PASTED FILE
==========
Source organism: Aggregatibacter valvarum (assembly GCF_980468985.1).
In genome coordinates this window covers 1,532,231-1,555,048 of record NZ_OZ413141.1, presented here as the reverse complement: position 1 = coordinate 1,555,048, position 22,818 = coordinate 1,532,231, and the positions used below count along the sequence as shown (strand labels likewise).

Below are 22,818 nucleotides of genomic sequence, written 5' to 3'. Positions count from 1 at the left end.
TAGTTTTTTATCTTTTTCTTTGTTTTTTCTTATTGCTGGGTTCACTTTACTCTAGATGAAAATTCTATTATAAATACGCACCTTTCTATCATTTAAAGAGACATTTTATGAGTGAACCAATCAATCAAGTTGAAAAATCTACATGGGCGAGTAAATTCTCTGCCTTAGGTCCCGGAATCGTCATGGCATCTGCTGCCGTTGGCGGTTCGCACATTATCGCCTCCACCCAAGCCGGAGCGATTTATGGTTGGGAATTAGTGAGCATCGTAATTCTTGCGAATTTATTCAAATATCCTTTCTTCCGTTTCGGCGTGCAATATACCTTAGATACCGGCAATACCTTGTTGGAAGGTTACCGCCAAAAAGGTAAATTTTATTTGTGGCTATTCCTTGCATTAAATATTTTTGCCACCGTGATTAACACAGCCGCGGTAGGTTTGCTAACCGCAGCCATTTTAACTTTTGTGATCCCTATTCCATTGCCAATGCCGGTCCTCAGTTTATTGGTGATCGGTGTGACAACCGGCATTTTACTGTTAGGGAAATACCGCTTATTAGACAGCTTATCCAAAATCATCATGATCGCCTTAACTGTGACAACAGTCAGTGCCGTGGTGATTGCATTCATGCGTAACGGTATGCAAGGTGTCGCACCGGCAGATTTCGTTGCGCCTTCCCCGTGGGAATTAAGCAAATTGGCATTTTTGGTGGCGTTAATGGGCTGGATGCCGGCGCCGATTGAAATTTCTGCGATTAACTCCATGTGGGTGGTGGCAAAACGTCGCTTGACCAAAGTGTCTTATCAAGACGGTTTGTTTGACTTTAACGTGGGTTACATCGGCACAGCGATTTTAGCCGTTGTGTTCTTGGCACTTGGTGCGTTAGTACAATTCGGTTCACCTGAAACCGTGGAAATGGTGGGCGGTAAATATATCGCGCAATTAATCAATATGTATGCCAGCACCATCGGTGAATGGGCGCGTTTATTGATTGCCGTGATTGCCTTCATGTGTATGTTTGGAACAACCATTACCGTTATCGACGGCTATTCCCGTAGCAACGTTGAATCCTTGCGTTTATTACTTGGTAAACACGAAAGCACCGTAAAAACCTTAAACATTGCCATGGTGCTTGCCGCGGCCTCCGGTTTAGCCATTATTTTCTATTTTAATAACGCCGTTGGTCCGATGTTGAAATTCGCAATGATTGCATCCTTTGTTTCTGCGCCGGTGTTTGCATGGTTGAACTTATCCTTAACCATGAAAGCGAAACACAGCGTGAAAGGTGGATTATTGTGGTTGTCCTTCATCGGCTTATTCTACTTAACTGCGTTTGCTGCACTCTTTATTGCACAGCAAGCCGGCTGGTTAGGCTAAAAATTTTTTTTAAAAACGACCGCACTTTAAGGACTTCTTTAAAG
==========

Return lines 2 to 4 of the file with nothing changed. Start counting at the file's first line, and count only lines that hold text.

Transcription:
In genome coordinates this window covers 1,532,231-1,555,048 of record NZ_OZ413141.1, presented here as the reverse complement: position 1 = coordinate 1,555,048, position 22,818 = coordinate 1,532,231, and the positions used below count along the sequence as shown (strand labels likewise).

Below are 22,818 nucleotides of genomic sequence, written 5' to 3'. Positions count from 1 at the left end.
TAGTTTTTTATCTTTTTCTTTGTTTTTTCTTATTGCTGGGTTCACTTTACTCTAGATGAAAATTCTATTATAAATACGCACCTTTCTATCATTTAAAGAGACATTTTATGAGTGAACCAATCAATCAAGTTGAAAAATCTACATGGGCGAGTAAATTCTCTGCCTTAGGTCCCGGAATCGTCATGGCATCTGCTGCCGTTGGCGGTTCGCACATTATCGCCTCCACCCAAGCCGGAGCGATTTATGGTTGGGAATTAGTGAGCATCGTAATTCTTGCGAATTTATTCAAATATCCTTTCTTCCGTTTCGGCGTGCAATATACCTTAGATACCGGCAATACCTTGTTGGAAGGTTACCGCCAAAAAGGTAAATTTTATTTGTGGCTATTCCTTGCATTAAATATTTTTGCCACCGTGATTAACACAGCCGCGGTAGGTTTGCTAACCGCAGCCATTTTAACTTTTGTGATCCCTATTCCATTGCCAATGCCGGTCCTCAGTTTATTGGTGATCGGTGTGACAACCGGCATTTTACTGTTAGGGAAATACCGCTTATTAGACAGCTTATCCAAAATCATCATGATCGCCTTAACTGTGACAACAGTCAGTGCCGTGGTGATTGCATTCATGCGTAACGGTATGCAAGGTGTCGCACCGGCAGATTTCGTTGCGCCTTCCCCGTGGGAATTAAGCAAATTGGCATTTTTGGTGGCGTTAATGGGCTGGATGCCGGCGCCGATTGAAATTTCTGCGATTAACTCCATGTGGGTGGTGGCAAAACGTCGCTTGACCAAAGTGTCTTATCAAGACGGTTTGTTTGACTTTAACGTGGGTTACATCGGCACAGCGATTTTAGCCGTTGTGTTCTTGGCACTTGGTGCGTTAGTACAATTCGGTTCACCTGAAACCGTGGAAATGGTGGGCGGTAAATATATCGCGCAATTAATCAATATGTATGCCAGCACCATCGGTGAATGGGCGCGTTTATTGATTGCCGTGATTGCCTTCATGTGTATGTTTGGAACAACCATTACCGTTATCGACGGCTATTCCCGTAGCAACGTTGAATCCTTGCGTTTATTACTTGGTAAACACGAAAGCACCGTAAAAACCTTAAACATTGCCATGGTGCTTGCCGCGGCCTCCGGTTTAGCCATTATTTTCTATTTTAATAACGCCGTTGGTCCGATGTTGAAATTCGCAATGATTGCATCCTTTGTTTCTGCGCCGGTGTTTGCATGGTTGAACTTATCCTTAACCATGAAAGCGAAACACAGCGTGAAAGGTGGATTATTGTGGTTGTCCTTCATCGGCTTATTCTACTTAACTGCGTTTGCTGCACTCTTTATTGCACAGCAAGCCGGCTGGTTAGGCTAAAAATTTTTTTTAAAAACGACCGCACTTTAAGGACTTCTTTAAAG